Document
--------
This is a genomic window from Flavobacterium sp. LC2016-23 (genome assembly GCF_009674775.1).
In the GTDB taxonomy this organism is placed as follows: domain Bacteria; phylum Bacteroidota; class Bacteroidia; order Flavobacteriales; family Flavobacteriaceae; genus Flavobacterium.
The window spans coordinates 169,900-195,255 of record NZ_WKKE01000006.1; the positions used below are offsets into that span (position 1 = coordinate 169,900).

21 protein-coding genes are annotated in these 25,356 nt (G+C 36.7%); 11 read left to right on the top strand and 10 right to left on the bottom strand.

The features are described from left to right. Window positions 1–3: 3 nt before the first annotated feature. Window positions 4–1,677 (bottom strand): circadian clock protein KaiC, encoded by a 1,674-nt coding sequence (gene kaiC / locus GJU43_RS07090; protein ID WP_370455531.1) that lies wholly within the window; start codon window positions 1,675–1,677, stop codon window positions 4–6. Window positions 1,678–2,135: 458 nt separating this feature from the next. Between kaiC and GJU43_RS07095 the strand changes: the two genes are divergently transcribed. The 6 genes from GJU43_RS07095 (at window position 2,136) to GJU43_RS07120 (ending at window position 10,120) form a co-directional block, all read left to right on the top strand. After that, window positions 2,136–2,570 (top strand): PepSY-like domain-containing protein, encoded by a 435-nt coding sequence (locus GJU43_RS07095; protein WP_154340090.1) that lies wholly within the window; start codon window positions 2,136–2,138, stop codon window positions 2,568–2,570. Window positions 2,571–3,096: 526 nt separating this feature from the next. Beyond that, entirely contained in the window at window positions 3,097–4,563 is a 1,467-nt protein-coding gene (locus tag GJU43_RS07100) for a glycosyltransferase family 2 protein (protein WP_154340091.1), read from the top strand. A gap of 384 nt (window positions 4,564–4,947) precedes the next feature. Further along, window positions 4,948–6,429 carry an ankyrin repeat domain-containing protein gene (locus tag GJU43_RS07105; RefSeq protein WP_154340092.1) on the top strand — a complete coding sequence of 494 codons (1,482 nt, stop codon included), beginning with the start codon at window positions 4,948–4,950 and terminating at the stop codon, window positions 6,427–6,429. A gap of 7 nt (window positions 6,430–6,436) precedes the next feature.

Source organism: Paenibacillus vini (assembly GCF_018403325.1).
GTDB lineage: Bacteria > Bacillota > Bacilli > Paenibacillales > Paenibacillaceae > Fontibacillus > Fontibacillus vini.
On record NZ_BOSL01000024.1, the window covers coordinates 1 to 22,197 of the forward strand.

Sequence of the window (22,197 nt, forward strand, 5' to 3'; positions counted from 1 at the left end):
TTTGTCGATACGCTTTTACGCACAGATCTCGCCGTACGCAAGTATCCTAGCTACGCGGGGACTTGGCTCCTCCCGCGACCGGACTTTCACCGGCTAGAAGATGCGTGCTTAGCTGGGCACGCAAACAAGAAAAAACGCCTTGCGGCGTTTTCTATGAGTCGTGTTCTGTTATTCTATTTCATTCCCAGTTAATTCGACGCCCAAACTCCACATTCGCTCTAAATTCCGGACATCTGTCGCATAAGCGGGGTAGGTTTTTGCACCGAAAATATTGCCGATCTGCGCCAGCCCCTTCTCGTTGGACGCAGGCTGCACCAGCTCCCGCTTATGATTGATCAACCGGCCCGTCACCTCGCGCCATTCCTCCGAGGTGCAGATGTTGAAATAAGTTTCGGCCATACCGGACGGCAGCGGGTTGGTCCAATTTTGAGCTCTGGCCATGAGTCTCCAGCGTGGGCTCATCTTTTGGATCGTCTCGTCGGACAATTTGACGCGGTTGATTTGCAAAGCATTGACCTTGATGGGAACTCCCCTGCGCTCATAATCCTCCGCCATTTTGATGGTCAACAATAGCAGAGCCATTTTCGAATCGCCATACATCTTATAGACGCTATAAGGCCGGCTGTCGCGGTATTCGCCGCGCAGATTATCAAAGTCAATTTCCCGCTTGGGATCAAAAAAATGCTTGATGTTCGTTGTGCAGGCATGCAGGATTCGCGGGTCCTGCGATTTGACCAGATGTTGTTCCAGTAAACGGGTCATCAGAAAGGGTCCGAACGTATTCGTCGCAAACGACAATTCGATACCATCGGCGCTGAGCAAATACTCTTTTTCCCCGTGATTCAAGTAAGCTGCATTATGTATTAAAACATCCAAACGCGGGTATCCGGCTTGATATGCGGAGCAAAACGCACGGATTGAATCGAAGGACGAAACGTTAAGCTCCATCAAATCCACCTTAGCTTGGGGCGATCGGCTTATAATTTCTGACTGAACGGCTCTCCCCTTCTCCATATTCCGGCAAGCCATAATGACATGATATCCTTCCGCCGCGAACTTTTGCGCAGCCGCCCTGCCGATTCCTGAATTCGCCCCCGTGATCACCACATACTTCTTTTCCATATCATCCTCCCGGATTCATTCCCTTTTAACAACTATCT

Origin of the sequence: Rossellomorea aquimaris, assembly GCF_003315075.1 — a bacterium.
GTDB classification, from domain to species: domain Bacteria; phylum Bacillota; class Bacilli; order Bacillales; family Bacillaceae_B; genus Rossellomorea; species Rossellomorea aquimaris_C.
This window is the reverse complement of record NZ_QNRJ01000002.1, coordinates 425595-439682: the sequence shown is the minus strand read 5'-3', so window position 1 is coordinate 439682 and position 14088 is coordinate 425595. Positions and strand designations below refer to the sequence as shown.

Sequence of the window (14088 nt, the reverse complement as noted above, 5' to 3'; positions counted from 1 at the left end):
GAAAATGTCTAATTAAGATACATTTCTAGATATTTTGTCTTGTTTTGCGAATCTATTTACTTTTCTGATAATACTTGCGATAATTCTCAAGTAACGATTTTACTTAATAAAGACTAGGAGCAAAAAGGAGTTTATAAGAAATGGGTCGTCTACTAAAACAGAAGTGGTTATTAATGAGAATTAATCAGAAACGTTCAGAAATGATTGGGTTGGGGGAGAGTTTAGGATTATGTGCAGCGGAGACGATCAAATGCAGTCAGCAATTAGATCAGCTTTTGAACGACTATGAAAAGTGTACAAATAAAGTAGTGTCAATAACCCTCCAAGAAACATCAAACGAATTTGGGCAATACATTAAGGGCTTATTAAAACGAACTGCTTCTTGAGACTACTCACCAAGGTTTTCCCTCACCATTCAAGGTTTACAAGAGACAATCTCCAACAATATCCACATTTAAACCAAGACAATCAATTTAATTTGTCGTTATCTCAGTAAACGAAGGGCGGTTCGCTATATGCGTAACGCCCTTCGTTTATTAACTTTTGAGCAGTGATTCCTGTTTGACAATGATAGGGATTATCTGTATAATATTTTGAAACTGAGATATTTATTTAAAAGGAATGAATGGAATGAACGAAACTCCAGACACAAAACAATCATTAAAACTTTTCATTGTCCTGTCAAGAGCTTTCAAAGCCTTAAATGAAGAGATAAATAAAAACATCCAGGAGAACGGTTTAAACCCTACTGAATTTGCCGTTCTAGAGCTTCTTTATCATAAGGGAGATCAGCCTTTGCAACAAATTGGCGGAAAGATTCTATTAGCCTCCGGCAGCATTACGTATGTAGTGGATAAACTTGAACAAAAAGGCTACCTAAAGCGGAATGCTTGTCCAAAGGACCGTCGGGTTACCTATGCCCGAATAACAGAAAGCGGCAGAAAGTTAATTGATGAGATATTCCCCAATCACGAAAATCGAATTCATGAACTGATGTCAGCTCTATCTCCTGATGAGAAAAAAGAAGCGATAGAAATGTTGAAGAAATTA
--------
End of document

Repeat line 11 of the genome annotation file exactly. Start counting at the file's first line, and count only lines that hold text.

Origin of the sequence: Rossellomorea aquimaris, assembly GCF_003315075.1 — a bacterium.